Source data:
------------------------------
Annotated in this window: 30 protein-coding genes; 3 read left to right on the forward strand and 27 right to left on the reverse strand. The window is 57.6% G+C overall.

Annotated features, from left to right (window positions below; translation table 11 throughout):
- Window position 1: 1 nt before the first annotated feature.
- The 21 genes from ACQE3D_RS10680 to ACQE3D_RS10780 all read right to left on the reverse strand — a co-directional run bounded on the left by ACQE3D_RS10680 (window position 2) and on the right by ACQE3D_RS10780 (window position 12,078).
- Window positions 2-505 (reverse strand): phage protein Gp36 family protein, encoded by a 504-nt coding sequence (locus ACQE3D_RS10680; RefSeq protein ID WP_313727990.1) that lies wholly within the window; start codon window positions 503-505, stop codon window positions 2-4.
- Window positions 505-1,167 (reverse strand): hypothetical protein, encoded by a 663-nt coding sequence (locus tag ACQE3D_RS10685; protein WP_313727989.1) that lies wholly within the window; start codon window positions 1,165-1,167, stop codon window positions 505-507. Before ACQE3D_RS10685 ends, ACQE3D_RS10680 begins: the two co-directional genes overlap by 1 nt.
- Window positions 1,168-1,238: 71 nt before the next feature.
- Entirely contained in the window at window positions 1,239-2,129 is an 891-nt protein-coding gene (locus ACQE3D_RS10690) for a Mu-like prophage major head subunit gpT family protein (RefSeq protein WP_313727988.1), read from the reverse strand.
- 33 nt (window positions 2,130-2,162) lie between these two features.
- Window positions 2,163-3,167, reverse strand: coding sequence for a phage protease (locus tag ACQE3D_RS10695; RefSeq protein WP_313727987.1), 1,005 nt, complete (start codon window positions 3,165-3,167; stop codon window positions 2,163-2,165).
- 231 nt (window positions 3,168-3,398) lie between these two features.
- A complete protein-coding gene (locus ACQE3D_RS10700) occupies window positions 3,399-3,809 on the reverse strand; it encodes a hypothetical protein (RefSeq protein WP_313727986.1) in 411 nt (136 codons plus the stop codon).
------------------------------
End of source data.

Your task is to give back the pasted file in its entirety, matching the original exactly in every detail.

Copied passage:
Annotated in this window: 30 protein-coding genes; 3 read left to right on the forward strand and 27 right to left on the reverse strand. The window is 57.6% G+C overall.

Annotated features, from left to right (window positions below; translation table 11 throughout):
- Window position 1: 1 nt before the first annotated feature.
- The 21 genes from ACQE3D_RS10680 to ACQE3D_RS10780 all read right to left on the reverse strand — a co-directional run bounded on the left by ACQE3D_RS10680 (window position 2) and on the right by ACQE3D_RS10780 (window position 12,078).
- Window positions 2-505 (reverse strand): phage protein Gp36 family protein, encoded by a 504-nt coding sequence (locus ACQE3D_RS10680; RefSeq protein ID WP_313727990.1) that lies wholly within the window; start codon window positions 503-505, stop codon window positions 2-4.
- Window positions 505-1,167 (reverse strand): hypothetical protein, encoded by a 663-nt coding sequence (locus tag ACQE3D_RS10685; protein WP_313727989.1) that lies wholly within the window; start codon window positions 1,165-1,167, stop codon window positions 505-507. Before ACQE3D_RS10685 ends, ACQE3D_RS10680 begins: the two co-directional genes overlap by 1 nt.
- Window positions 1,168-1,238: 71 nt before the next feature.
- Entirely contained in the window at window positions 1,239-2,129 is an 891-nt protein-coding gene (locus ACQE3D_RS10690) for a Mu-like prophage major head subunit gpT family protein (RefSeq protein WP_313727988.1), read from the reverse strand.
- 33 nt (window positions 2,130-2,162) lie between these two features.
- Window positions 2,163-3,167, reverse strand: coding sequence for a phage protease (locus tag ACQE3D_RS10695; RefSeq protein WP_313727987.1), 1,005 nt, complete (start codon window positions 3,165-3,167; stop codon window positions 2,163-2,165).
- 231 nt (window positions 3,168-3,398) lie between these two features.
- A complete protein-coding gene (locus ACQE3D_RS10700) occupies window positions 3,399-3,809 on the reverse strand; it encodes a hypothetical protein (RefSeq protein WP_313727986.1) in 411 nt (136 codons plus the stop codon).